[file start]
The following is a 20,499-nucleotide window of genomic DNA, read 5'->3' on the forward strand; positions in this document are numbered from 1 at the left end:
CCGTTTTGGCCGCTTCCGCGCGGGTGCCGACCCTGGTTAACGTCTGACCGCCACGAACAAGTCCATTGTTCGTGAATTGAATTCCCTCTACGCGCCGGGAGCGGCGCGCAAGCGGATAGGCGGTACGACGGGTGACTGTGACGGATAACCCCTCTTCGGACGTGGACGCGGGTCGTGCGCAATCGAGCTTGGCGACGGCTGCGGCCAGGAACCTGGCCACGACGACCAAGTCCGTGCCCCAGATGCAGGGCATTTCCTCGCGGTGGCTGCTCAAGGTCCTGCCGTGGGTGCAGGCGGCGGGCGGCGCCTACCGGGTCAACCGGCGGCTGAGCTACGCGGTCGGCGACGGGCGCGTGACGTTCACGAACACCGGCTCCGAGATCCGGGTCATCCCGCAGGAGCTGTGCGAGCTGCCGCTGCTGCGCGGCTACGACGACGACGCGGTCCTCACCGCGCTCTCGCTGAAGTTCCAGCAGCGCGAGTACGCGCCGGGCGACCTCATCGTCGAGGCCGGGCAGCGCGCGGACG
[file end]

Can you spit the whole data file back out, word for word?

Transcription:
The following is a 20,499-nucleotide window of genomic DNA, read 5'->3' on the forward strand; positions in this document are numbered from 1 at the left end:
CCGTTTTGGCCGCTTCCGCGCGGGTGCCGACCCTGGTTAACGTCTGACCGCCACGAACAAGTCCATTGTTCGTGAATTGAATTCCCTCTACGCGCCGGGAGCGGCGCGCAAGCGGATAGGCGGTACGACGGGTGACTGTGACGGATAACCCCTCTTCGGACGTGGACGCGGGTCGTGCGCAATCGAGCTTGGCGACGGCTGCGGCCAGGAACCTGGCCACGACGACCAAGTCCGTGCCCCAGATGCAGGGCATTTCCTCGCGGTGGCTGCTCAAGGTCCTGCCGTGGGTGCAGGCGGCGGGCGGCGCCTACCGGGTCAACCGGCGGCTGAGCTACGCGGTCGGCGACGGGCGCGTGACGTTCACGAACACCGGCTCCGAGATCCGGGTCATCCCGCAGGAGCTGTGCGAGCTGCCGCTGCTGCGCGGCTACGACGACGACGCGGTCCTCACCGCGCTCTCGCTGAAGTTCCAGCAGCGCGAGTACGCGCCGGGCGACCTCATCGTCGAGGCCGGGCAGCGCGCGGACG